This section evaluates, to the extent possible, given data and information limitations, the potential socio-economic costs associated with implementing this action plan and the potential benefits to be derived as per Section 49 (1) (e) of SARA.

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4.2 Costs  

This action plan has identified a number of actions to meet the objectives and goals outlined in both the recovery strategy and action plan. The incremental socio-economic costs associated with the implementation of these recovery actions are evaluated in this section. However, it is difficult to determine the ultimate cost at this time as the subspecies has not yet been confirmed to still be present in Newfoundland, and its habitat preferences are still unclear.

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4.2.1 Direct Costs

To-date there has been limited research conducted on the Red Crossbill (pernca subspecies) and as a result the sub-species’ presence and habitat is not known. Given this limitation and the need to partner with multiple stakeholders, the extent and level of effort required to conduct these activities is uncertain at this time. While cost estimates are provided in Table 2 for the implementation of this action plan, they are subject to change as more data are collected on the species providing a better estimate for the level of effort required to implement each action. The total cost to implement the five year action plan is estimated to be approximately $324,000[4] which includes salary dollars, volunteer time, travel, equipment as well as other costs. However, the first two approaches, which are the only two to be implemented initially, would cost substantially less - $161,000.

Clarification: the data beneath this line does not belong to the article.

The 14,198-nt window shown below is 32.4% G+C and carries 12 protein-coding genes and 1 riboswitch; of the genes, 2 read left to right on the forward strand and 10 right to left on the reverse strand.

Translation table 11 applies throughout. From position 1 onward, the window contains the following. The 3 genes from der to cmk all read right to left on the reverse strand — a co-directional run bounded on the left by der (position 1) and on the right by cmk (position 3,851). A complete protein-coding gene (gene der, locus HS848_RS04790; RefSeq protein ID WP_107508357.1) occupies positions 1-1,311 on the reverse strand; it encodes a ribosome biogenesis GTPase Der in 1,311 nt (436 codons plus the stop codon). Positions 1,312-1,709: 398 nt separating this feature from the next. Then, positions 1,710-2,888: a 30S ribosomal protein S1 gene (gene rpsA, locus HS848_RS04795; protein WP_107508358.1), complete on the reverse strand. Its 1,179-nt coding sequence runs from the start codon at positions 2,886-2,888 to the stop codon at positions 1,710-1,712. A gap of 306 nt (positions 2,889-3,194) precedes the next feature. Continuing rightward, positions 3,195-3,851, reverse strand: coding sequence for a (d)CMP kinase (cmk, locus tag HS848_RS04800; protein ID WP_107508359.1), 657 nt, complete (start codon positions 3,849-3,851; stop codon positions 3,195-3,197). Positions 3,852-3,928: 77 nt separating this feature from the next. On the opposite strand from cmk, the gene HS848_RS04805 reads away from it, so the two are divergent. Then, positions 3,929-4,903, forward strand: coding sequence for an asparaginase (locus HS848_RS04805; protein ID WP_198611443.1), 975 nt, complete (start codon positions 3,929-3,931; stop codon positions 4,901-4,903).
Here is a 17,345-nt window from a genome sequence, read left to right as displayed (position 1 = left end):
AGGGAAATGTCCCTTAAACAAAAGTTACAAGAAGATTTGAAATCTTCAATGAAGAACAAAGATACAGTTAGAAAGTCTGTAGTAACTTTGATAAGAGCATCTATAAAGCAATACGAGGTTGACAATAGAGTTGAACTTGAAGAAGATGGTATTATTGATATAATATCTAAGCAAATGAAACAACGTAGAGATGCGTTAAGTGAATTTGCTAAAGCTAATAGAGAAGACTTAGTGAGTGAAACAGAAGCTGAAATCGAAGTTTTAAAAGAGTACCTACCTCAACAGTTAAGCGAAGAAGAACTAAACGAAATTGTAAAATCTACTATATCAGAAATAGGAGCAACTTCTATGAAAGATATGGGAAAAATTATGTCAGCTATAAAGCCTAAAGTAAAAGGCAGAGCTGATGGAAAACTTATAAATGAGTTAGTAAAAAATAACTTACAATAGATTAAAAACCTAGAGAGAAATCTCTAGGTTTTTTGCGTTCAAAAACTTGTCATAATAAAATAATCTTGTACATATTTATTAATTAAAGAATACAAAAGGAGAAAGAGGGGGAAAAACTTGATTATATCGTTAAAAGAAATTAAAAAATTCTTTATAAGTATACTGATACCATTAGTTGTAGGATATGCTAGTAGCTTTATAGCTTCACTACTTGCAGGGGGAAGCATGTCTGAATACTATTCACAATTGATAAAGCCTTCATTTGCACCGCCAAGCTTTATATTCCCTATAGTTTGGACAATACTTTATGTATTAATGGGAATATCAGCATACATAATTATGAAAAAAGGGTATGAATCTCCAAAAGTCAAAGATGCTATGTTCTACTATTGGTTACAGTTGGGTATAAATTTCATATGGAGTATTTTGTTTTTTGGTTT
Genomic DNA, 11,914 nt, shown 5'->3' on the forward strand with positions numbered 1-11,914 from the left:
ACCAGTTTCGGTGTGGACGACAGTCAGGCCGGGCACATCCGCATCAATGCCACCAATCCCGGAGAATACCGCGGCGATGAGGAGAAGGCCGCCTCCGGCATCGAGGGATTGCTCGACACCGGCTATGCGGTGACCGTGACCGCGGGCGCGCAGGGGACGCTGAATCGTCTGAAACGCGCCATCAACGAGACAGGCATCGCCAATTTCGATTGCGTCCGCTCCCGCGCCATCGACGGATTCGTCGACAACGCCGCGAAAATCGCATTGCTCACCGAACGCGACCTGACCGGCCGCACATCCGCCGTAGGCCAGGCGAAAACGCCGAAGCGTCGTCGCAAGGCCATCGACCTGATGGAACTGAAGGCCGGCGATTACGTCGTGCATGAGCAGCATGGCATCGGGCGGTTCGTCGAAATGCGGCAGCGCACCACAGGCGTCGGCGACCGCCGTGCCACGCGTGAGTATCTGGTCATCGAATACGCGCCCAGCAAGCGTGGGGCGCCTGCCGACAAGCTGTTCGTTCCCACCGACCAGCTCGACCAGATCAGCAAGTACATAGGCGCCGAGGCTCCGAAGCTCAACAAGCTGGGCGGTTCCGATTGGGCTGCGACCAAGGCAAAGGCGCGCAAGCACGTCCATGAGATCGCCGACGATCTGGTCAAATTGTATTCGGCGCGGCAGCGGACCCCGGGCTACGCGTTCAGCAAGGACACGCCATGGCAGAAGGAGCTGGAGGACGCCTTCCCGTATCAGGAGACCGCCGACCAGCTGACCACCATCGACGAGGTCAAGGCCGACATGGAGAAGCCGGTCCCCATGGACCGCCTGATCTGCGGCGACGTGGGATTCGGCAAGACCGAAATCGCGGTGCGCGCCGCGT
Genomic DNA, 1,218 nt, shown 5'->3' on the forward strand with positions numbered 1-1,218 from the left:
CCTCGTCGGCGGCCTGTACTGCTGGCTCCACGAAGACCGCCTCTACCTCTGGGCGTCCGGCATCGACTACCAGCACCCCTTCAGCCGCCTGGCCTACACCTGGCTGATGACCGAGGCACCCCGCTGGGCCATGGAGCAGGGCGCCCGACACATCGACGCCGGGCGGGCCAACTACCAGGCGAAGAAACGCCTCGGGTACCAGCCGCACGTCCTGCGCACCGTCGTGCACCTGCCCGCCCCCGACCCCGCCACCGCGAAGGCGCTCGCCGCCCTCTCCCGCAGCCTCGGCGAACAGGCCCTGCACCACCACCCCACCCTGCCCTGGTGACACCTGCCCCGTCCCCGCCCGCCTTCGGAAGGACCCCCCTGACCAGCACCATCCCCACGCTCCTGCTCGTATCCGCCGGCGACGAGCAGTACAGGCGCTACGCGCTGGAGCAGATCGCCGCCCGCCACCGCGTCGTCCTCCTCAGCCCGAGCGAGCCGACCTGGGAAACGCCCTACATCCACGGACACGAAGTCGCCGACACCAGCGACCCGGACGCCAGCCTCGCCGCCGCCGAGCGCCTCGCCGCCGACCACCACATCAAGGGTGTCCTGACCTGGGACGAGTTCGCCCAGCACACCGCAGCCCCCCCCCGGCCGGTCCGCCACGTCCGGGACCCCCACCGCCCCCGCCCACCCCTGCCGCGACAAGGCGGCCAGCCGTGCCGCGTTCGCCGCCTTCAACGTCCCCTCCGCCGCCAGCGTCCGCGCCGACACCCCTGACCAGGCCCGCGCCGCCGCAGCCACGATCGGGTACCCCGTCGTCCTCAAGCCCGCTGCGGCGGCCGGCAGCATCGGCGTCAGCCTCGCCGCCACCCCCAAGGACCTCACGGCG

Table 2 Cost of Activities in the Implementation schedule (five years)[5]
ApproachPriorityGovernmentOther Stakeholders
Confirm presence of percna subspeciesUrgent$18,000$18,000
Determine survey areas and survey for Red CrossbillUrgent$105,000$20,000
Develop survey protocols to initiate long-term monitoring[6]Necessary[7]$25,000$6,000
Promote awarenessBeneficial[7]$67,000$6,000
Critical Habitat IdentificationNecessary[7]$42,000$17,000
Total Costs$257,000$67,000

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4.2.2 Indirect Costs

Given limited data and information on the percna subspecies population, distribution and critical habitat, this action plan focuses mainly on research and monitoring activities. At this time, there are no restrictions, impacts or indirect costs to any stakeholders as a result of implementing this action plan.

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4.3 Benefits

Potential benefits of the recovery of the Red Crossbill(percna subspecies) cannot be easily quantified. While protection and recovery benefits are likely to result from public education and awareness, other benefits such as, biodiversity, ecosystem and birdwatching benefits will be deferred until the presence, population status and distribution of the percna subspecies has been confirmed and critical habitat has been identified. Although critical habitat has not been identified, this action plan includes activities towards identifying critical habitat and achieving the recovery goal which could result in benefits to Newfoundland and Labrador, and Canada, such as positive impacts on biodiversity and the value individuals place on preserving biodiversity as well as protection and enhancement of boreal old growth forest ecosystems.

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5. Associated Plans